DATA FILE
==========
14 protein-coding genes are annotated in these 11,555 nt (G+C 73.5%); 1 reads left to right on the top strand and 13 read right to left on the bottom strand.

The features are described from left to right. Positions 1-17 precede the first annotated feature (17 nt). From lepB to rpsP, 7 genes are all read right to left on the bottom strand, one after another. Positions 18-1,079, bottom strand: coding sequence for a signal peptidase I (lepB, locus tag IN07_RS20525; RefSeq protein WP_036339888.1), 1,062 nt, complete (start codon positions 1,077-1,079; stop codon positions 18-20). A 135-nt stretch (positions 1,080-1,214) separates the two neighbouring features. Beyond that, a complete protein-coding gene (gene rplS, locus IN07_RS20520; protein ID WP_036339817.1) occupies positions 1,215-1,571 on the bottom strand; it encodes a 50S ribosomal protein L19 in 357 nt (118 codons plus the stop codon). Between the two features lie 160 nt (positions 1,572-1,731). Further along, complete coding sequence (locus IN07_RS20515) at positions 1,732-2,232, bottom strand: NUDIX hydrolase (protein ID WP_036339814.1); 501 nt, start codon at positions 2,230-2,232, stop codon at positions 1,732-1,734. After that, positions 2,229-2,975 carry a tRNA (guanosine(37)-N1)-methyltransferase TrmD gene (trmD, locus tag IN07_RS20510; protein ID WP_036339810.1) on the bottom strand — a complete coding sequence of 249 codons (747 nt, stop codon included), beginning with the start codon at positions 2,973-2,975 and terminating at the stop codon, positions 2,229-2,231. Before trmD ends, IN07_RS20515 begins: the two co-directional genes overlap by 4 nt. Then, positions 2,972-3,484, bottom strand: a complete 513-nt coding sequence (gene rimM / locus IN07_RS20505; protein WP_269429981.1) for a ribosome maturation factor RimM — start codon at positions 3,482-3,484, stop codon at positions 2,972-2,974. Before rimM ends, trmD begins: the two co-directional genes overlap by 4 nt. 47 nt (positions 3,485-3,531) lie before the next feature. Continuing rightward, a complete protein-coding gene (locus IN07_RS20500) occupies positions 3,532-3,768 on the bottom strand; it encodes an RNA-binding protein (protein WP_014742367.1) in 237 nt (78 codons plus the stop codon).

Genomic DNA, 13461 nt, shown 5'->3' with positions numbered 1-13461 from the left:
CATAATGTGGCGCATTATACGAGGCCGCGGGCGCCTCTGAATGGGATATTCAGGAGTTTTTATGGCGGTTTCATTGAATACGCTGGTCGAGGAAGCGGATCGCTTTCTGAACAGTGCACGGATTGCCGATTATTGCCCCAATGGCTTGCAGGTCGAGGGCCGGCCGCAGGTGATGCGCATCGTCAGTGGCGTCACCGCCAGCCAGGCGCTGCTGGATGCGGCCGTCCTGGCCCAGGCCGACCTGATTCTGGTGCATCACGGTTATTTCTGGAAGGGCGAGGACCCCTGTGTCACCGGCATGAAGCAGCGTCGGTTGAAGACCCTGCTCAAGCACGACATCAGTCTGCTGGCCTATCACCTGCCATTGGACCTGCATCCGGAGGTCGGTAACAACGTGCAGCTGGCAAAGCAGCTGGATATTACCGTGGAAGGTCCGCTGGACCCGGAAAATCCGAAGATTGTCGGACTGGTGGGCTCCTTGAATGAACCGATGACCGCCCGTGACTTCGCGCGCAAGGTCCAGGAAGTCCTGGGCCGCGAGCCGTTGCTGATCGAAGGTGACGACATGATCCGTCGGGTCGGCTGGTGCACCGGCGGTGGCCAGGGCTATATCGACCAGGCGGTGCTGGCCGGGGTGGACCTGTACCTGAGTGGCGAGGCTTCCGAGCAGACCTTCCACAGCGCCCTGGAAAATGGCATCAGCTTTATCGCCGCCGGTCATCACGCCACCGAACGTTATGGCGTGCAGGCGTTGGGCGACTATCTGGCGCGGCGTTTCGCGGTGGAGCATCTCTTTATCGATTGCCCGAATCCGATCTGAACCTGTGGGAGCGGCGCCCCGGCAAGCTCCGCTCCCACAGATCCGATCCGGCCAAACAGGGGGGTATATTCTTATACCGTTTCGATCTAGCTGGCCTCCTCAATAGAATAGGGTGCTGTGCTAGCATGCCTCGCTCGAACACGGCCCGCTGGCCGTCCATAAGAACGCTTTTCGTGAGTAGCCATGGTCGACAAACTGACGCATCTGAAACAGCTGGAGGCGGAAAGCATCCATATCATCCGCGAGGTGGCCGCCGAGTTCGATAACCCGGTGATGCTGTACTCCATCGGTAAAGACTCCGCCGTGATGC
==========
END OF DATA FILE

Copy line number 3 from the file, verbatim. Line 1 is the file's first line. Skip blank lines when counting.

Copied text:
Genomic DNA, 13461 nt, shown 5'->3' with positions numbered 1-13461 from the left: